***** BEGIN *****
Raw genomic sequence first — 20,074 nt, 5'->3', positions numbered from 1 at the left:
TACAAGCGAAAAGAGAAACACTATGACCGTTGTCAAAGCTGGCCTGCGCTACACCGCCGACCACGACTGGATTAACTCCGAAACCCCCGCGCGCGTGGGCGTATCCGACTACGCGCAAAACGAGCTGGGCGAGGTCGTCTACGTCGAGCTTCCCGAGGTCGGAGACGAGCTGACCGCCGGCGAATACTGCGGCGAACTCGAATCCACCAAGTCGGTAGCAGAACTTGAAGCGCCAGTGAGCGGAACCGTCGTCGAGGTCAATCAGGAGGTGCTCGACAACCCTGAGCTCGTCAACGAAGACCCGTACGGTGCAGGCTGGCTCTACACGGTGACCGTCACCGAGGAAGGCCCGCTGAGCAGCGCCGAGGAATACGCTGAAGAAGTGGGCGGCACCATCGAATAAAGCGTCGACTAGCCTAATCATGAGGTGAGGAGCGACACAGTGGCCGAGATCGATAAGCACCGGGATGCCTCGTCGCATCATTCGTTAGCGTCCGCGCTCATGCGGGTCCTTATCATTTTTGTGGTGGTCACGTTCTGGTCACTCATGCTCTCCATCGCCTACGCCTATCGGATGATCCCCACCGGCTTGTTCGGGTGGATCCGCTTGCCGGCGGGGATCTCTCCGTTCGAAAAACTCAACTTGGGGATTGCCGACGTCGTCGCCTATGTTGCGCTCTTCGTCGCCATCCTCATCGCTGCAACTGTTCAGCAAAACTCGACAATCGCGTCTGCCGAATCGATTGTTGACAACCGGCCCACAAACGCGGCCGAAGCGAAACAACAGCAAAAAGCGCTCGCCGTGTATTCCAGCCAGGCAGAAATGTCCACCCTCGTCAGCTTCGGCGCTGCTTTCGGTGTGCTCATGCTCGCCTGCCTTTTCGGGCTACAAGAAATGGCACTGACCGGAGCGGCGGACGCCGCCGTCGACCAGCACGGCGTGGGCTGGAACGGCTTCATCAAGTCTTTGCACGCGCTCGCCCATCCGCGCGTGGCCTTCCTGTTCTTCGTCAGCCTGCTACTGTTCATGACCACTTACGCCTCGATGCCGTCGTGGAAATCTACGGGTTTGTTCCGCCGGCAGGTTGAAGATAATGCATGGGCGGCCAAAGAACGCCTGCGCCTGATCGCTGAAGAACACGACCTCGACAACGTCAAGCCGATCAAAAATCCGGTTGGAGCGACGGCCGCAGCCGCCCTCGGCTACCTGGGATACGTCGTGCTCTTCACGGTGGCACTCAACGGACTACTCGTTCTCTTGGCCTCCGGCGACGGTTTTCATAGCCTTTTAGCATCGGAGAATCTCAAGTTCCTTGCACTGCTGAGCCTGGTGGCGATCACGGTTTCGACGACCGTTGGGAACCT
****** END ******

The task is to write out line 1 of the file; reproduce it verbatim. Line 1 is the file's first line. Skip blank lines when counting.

Raw genomic sequence first — 20,074 nt, 5'->3', positions numbered from 1 at the left: